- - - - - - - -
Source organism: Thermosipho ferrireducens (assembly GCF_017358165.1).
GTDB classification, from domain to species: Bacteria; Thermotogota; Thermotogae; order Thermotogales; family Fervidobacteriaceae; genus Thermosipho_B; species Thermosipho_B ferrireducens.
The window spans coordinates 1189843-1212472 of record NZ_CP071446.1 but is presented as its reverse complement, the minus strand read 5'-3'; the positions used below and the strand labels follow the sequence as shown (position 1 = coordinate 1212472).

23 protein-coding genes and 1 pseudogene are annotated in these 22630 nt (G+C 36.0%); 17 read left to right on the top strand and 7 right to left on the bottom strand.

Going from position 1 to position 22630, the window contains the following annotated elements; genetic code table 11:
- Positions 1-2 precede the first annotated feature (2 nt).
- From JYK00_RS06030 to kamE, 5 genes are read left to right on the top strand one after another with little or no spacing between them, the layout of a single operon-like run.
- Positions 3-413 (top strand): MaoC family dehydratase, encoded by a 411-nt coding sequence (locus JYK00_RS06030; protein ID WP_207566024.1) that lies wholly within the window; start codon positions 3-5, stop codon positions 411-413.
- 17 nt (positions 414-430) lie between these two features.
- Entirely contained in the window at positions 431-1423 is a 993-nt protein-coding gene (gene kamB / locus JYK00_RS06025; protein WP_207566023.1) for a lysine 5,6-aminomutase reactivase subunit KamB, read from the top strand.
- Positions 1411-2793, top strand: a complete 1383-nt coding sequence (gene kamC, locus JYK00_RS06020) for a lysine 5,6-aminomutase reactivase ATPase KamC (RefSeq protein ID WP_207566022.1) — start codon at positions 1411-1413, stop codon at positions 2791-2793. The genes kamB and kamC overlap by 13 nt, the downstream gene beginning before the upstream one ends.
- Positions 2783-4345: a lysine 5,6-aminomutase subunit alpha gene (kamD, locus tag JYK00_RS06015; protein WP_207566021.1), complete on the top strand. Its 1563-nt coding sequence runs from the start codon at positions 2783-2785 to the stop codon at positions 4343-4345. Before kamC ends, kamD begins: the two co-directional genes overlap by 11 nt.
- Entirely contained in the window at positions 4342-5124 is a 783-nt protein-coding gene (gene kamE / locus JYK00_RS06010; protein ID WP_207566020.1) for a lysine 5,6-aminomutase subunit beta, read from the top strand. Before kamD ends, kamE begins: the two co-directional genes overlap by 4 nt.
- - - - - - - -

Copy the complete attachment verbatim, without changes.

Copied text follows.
Source organism: Thermosipho ferrireducens (assembly GCF_017358165.1).
GTDB classification, from domain to species: Bacteria; Thermotogota; Thermotogae; order Thermotogales; family Fervidobacteriaceae; genus Thermosipho_B; species Thermosipho_B ferrireducens.
The window spans coordinates 1189843-1212472 of record NZ_CP071446.1 but is presented as its reverse complement, the minus strand read 5'-3'; the positions used below and the strand labels follow the sequence as shown (position 1 = coordinate 1212472).

23 protein-coding genes and 1 pseudogene are annotated in these 22630 nt (G+C 36.0%); 17 read left to right on the top strand and 7 right to left on the bottom strand.

Going from position 1 to position 22630, the window contains the following annotated elements; genetic code table 11:
- Positions 1-2 precede the first annotated feature (2 nt).
- From JYK00_RS06030 to kamE, 5 genes are read left to right on the top strand one after another with little or no spacing between them, the layout of a single operon-like run.
- Positions 3-413 (top strand): MaoC family dehydratase, encoded by a 411-nt coding sequence (locus JYK00_RS06030; protein ID WP_207566024.1) that lies wholly within the window; start codon positions 3-5, stop codon positions 411-413.
- 17 nt (positions 414-430) lie between these two features.
- Entirely contained in the window at positions 431-1423 is a 993-nt protein-coding gene (gene kamB / locus JYK00_RS06025; protein WP_207566023.1) for a lysine 5,6-aminomutase reactivase subunit KamB, read from the top strand.
- Positions 1411-2793, top strand: a complete 1383-nt coding sequence (gene kamC, locus JYK00_RS06020) for a lysine 5,6-aminomutase reactivase ATPase KamC (RefSeq protein ID WP_207566022.1) — start codon at positions 1411-1413, stop codon at positions 2791-2793. The genes kamB and kamC overlap by 13 nt, the downstream gene beginning before the upstream one ends.
- Positions 2783-4345: a lysine 5,6-aminomutase subunit alpha gene (kamD, locus tag JYK00_RS06015; protein WP_207566021.1), complete on the top strand. Its 1563-nt coding sequence runs from the start codon at positions 2783-2785 to the stop codon at positions 4343-4345. Before kamC ends, kamD begins: the two co-directional genes overlap by 11 nt.
- Entirely contained in the window at positions 4342-5124 is a 783-nt protein-coding gene (gene kamE / locus JYK00_RS06010; protein ID WP_207566020.1) for a lysine 5,6-aminomutase subunit beta, read from the top strand. Before kamD ends, kamE begins: the two co-directional genes overlap by 4 nt.